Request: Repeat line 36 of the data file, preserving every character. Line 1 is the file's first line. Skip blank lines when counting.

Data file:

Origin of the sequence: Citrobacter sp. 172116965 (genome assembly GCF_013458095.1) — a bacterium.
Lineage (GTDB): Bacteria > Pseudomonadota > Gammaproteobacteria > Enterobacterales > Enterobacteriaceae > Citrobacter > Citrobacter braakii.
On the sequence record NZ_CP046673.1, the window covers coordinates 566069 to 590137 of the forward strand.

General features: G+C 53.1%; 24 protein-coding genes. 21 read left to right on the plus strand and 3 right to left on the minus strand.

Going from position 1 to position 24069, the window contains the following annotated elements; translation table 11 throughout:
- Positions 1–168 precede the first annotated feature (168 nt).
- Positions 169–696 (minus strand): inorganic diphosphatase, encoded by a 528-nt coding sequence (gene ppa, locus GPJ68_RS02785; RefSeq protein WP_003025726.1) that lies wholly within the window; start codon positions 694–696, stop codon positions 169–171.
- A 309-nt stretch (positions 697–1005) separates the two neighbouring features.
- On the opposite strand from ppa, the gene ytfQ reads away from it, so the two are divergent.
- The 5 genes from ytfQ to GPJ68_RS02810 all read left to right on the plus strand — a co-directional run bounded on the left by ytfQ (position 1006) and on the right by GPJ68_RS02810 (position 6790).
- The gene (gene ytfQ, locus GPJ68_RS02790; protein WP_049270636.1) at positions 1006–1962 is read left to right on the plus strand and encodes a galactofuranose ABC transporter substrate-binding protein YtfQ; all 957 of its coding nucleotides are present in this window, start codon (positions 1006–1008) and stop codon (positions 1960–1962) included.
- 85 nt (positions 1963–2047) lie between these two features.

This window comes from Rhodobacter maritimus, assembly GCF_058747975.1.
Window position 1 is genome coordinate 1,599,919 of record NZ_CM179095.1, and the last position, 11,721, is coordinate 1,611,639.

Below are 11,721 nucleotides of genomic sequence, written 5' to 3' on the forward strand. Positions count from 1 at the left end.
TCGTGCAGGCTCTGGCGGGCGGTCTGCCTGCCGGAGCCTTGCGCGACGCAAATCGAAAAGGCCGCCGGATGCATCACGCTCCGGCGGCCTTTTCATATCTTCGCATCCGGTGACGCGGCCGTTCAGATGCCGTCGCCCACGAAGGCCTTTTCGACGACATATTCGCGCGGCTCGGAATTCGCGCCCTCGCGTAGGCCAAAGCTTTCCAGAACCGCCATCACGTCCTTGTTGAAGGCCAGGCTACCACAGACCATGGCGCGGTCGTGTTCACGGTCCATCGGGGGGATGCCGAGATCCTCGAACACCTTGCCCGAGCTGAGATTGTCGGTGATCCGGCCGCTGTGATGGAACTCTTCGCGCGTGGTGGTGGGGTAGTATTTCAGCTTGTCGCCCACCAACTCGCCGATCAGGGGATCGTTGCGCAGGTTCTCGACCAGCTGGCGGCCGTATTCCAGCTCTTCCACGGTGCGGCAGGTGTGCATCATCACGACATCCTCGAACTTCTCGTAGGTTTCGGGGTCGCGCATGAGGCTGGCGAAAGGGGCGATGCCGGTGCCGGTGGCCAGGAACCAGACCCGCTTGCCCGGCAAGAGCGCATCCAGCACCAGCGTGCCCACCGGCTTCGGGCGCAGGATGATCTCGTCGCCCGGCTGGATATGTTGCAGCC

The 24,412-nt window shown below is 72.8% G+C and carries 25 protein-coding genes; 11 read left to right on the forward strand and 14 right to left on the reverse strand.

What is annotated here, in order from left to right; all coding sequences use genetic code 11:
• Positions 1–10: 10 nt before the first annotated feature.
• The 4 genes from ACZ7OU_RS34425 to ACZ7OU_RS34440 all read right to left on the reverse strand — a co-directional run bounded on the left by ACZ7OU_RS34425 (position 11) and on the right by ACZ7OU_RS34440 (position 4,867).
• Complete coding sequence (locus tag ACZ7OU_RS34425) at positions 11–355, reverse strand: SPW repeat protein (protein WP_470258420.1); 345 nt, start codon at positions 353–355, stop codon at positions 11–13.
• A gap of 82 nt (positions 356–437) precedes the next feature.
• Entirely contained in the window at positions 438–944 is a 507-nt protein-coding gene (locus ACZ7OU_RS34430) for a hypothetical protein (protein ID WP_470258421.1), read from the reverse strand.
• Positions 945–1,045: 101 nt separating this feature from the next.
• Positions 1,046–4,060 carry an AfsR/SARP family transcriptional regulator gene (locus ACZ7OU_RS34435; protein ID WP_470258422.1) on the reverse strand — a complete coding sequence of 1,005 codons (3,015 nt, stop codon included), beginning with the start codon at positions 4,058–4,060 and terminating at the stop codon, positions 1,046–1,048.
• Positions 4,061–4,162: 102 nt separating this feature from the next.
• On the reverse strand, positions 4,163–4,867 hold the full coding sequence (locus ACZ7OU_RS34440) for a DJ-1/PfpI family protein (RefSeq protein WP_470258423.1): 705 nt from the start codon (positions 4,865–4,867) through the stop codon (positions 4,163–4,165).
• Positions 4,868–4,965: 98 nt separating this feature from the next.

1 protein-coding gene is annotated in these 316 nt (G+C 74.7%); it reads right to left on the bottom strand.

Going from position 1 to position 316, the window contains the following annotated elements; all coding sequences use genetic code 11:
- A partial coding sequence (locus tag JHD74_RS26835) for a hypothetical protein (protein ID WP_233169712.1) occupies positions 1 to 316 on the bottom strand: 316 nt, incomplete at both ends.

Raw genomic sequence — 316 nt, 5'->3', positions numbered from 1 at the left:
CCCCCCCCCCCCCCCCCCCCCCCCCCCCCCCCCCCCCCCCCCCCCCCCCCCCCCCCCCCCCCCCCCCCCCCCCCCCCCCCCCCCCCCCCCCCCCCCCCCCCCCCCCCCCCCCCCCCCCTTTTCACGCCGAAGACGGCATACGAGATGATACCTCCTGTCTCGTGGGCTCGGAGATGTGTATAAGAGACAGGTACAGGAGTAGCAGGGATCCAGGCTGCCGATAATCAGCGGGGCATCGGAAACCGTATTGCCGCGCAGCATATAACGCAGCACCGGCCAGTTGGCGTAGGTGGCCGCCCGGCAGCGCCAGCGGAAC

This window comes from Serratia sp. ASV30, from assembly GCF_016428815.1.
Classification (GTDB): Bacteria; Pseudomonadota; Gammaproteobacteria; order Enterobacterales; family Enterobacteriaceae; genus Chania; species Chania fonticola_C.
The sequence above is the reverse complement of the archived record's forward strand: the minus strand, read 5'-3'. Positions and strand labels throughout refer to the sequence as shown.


The sequence above is the reverse complement of the archived record's forward strand: the minus strand, read 5'-3'. Positions and strand labels throughout refer to the sequence as shown.